(Reuters Health) – For children at higher than-average risk of asthma, having a dog around the house may increase the chances of developing the lung disease, a new study suggests.
The study, which followed 380 children at increased risk of asthma due to family history, found that those exposed to relatively high levels of dog allergen at the age of 7 were more likely to have asthma.

In contrast, there was no relationship between cat-allergen exposure and a child’s risk of asthma, according to findings published in the journal Pediatric Allergy and Immunology. Exactly why dogs were related to a higher risk of asthma, while cats were not, is not entirely clear. But one factor may be endotoxin, a substance produced by bacteria that is known to trigger inflammation in the airways, explained lead researcher Dr. Chris Carlsten, of Vancouver General Hospital in BC.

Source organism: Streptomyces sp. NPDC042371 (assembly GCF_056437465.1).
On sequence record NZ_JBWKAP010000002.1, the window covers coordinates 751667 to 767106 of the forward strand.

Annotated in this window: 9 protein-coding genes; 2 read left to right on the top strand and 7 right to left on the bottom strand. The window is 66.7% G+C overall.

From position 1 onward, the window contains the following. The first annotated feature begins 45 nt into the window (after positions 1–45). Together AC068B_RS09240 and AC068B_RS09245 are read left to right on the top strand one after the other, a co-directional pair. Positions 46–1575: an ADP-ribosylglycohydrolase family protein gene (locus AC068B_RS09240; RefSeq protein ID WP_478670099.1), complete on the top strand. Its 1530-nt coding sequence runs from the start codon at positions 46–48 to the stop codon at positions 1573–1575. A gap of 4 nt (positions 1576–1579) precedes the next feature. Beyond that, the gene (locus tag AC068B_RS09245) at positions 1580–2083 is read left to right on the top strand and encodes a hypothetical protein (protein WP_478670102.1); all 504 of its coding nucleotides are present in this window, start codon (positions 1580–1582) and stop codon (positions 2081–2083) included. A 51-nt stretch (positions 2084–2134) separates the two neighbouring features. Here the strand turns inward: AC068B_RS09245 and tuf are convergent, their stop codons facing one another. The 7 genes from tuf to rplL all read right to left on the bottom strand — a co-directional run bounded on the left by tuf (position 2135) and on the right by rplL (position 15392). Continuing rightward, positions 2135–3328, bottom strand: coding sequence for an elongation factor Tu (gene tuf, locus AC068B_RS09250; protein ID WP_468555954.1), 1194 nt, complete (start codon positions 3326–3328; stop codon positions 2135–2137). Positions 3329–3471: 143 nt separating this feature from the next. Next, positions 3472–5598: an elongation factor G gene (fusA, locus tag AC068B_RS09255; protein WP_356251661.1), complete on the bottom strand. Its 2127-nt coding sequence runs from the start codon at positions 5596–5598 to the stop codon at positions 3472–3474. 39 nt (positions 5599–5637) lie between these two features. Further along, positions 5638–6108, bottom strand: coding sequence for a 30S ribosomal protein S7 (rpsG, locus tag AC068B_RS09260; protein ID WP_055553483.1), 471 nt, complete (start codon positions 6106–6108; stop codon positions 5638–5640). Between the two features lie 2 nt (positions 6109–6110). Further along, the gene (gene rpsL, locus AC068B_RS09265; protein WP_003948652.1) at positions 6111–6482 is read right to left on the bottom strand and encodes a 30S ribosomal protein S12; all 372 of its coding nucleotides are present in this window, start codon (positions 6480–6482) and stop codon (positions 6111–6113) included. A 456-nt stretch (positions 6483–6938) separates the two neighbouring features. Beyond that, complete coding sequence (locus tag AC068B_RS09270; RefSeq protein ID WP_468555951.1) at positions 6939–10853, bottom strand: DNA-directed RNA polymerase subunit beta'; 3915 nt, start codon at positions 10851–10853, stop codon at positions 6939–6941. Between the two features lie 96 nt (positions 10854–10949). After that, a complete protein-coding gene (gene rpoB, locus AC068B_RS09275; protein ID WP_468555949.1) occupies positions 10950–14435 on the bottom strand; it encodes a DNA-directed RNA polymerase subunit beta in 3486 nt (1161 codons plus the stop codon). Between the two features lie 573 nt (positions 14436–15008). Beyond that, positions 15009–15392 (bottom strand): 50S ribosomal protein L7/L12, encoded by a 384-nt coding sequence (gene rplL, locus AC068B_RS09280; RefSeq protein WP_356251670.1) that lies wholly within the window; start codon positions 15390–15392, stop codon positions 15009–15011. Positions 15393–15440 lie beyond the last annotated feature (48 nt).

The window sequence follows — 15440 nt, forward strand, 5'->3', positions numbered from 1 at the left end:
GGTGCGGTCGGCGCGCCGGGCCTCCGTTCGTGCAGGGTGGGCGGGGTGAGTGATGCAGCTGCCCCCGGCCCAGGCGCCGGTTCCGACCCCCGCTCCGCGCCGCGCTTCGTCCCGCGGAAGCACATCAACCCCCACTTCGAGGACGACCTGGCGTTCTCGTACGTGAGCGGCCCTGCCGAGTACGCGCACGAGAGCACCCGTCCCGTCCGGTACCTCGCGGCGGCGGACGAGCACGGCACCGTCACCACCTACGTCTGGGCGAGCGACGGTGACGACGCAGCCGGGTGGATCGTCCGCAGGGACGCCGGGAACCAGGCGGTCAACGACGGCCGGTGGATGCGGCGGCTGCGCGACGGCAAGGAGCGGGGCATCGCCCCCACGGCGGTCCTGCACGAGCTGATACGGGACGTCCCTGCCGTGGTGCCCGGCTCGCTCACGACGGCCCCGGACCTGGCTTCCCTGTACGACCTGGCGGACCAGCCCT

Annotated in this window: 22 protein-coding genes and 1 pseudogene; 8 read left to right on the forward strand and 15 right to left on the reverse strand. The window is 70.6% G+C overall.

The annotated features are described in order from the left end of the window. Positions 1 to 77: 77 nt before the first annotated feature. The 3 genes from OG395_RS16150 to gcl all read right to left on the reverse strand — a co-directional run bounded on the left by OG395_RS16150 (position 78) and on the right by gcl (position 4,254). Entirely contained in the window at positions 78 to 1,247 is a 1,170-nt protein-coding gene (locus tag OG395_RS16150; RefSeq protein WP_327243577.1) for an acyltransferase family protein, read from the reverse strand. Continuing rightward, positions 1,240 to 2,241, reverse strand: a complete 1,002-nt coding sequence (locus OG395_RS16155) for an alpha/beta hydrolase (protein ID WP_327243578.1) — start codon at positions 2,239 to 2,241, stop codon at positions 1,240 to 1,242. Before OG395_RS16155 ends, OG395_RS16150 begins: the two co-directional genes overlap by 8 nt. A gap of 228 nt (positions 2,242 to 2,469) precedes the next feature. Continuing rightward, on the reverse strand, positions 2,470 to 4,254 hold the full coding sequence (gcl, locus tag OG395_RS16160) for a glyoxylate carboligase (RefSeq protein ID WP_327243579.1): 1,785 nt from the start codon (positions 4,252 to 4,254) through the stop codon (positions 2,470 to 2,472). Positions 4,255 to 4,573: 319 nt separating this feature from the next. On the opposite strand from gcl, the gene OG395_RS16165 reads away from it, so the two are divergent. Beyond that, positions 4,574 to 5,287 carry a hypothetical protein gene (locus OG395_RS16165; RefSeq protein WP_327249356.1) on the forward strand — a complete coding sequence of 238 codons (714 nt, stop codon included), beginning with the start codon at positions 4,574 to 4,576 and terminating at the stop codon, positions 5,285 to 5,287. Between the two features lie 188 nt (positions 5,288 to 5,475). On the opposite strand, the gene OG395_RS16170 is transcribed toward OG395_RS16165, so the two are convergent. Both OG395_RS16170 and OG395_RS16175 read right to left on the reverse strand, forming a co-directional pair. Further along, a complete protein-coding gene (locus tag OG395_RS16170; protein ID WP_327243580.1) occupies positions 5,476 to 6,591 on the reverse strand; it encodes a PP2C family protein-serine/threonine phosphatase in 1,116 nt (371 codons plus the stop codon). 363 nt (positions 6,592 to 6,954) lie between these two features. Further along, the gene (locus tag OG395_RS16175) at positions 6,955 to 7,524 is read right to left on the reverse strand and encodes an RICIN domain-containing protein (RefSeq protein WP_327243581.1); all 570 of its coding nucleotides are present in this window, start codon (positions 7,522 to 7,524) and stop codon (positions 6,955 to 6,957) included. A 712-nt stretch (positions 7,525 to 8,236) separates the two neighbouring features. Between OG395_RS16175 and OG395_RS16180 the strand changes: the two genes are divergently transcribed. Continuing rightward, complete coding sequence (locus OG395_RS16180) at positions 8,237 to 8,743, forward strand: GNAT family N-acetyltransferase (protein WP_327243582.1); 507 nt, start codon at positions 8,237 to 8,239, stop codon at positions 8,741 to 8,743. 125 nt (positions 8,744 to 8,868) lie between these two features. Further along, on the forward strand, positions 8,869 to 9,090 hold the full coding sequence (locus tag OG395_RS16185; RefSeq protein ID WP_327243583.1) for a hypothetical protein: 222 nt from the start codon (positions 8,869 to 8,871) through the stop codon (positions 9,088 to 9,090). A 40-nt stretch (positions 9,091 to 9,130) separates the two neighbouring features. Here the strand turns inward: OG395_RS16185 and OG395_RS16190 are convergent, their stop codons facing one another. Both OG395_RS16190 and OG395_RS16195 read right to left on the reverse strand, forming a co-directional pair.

“Dogs tend to have a lot of endotoxin on them, because they’re dogs,” Carlsten told Reuters Health. In contrast, cats have much less, he said.

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